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Mid-Barataria Sediment Diversion Project

Client: Mid-Barataria

Areas of Expertise: Environmental

The Mid-Barataria Sediment Diversion (MBSD) is a project proposed for construction and operation by the Coastal Protection and Restoration Authority (CPRA) of Louisiana to restore and sustain freshwater marshes by diverting sediment and nutrient-rich waters from the Mississippi River into the Barataria Basin. The project consists of a multi-component river diversion system intended to convey sediment, fresh water, and nutrients from the Mississippi River to the mid-Barataria Basin through an intake structure and conveyance channel complex.

GEC was chosen to prepare the required third-party Environmental Impact Statement (EIS) pursuant to the National Environmental Policy Act (NEPA) of 1969, as amended, on behalf of U.S. Army Corps of Engineers (USACE), New Orleans District (CEMVN) to analyze the potential adverse and beneficial impacts of the proposed project on the natural and human environment. The EIS provides the environmental review necessary to address federal, state, and local permits, approvals, and authorizations for the proposed project. In addition to informing the USACE 10/404 and Section 408 permit decisions, the EIS informs decisions that the Deepwater Horizon Natural Resource Damage Assessment (NRDA) Louisiana Trustee Implementation Group (LA TIG) may make regarding restoration planning in the Barataria Basin under the Oil Pollution Act.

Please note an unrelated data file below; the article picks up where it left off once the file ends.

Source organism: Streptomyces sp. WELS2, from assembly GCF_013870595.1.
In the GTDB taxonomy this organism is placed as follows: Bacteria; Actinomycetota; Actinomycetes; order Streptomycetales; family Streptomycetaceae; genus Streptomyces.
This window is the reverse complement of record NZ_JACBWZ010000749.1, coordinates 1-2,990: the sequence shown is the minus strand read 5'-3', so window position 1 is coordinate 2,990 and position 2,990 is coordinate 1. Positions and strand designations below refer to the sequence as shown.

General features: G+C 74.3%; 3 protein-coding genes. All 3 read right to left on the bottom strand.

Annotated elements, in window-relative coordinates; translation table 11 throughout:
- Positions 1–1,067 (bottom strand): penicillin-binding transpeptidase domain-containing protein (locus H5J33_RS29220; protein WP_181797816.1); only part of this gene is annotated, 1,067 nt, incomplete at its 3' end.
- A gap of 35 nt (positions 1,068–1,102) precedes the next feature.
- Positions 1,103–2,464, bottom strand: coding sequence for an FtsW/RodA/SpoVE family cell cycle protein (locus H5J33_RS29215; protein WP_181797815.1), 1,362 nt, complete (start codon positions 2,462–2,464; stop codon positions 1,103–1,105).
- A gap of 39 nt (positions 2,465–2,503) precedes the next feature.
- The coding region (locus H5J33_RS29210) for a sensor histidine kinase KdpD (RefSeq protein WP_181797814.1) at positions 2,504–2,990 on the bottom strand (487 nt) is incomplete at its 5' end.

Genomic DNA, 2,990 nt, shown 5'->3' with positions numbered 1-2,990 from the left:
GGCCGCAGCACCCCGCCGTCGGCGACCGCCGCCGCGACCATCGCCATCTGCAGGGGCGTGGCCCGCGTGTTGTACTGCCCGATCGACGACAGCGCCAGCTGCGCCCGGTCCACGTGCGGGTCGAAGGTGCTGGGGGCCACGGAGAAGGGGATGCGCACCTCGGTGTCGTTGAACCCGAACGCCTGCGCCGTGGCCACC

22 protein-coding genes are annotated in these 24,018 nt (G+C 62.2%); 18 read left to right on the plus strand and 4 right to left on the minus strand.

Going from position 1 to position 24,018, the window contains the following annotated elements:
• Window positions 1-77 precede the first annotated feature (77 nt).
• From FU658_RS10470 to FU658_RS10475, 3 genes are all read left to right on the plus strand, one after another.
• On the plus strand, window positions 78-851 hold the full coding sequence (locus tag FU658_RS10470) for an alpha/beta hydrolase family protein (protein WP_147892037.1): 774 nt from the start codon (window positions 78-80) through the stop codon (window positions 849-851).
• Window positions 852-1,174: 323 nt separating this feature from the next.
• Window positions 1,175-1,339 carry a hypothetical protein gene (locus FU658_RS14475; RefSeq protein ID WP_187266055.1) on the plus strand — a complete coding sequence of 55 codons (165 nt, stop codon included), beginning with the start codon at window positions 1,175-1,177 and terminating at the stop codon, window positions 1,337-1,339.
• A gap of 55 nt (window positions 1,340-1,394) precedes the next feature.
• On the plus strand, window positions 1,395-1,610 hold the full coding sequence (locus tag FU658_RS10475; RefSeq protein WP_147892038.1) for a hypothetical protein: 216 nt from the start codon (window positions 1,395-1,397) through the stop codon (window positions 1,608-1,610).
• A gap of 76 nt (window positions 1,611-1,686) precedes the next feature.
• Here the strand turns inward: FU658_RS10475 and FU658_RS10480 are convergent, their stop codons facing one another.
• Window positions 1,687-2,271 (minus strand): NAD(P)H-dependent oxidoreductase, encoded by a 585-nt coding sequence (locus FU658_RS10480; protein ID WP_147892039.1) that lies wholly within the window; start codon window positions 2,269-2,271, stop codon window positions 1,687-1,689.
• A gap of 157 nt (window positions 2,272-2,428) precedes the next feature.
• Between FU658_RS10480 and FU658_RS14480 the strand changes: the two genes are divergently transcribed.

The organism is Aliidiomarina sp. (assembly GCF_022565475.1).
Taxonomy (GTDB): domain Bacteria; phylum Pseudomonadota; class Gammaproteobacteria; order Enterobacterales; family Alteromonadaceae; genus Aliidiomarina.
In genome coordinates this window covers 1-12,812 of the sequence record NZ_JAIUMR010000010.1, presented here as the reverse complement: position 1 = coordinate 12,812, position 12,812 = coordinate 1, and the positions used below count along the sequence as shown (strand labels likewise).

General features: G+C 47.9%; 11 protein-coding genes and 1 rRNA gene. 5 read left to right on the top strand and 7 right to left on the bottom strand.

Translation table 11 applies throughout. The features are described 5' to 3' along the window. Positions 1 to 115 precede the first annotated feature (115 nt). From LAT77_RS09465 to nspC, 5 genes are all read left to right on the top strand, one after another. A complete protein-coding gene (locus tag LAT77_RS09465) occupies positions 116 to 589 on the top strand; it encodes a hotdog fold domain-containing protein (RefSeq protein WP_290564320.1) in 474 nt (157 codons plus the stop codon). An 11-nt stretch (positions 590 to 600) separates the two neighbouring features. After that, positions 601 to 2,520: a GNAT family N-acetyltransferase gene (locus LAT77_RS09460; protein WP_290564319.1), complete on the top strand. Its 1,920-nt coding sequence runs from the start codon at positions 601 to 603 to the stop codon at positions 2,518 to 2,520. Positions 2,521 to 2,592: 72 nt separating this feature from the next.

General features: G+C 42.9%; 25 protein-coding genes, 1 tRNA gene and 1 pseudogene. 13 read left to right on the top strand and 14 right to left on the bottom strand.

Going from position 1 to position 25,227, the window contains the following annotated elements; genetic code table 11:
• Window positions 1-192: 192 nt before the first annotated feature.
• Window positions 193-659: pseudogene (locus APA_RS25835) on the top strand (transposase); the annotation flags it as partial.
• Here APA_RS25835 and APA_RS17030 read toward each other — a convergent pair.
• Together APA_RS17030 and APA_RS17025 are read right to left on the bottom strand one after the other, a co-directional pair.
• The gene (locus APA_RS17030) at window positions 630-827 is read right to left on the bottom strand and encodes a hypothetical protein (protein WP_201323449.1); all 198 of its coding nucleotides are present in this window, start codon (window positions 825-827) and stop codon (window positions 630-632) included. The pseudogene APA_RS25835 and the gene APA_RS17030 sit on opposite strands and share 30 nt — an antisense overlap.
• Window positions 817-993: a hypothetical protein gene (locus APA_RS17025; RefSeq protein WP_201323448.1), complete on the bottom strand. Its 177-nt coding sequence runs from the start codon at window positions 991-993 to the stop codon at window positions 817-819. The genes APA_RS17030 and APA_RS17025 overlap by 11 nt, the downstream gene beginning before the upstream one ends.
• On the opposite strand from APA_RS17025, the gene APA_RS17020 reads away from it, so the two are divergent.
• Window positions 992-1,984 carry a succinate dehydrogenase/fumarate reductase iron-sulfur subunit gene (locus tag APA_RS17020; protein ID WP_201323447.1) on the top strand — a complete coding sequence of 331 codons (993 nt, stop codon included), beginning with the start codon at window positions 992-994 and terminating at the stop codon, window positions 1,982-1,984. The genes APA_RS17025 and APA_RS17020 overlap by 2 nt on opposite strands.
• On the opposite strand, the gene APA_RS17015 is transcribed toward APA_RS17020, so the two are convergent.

This complex and highly controversial project is the first of its kind to be considered subject to the requirements set forth in Title 41 of the Fixing America’s Surface Transportation Act and the first project included on the Permitting Dashboard for which USACE is the lead federal agency. Additionally, the project includes seven cooperating agencies, 10 commenting agencies, and 11 consulting tribes for the NEPA process; and 10 cooperating agencies, four participating agencies, and three participating tribes in the FAST-41 process. In particular, this EIS is closely coordinated with NOAA/NMFS in regards to compliance with the Endangered Species Act, Marine Mammal Protection Act, Magnuson-Stevens Fishery Conservation and Management Act, Oil Pollution Act, and NRDA restoration planning

As the Prime Contractor, GEC is responsible for all NEPA documentation and management; environmental site assessments; natural resource and socioeconomic analyses; hydrologic and coastal modeling; and restoration planning. GEC has shared responsibilities with its subcontractors.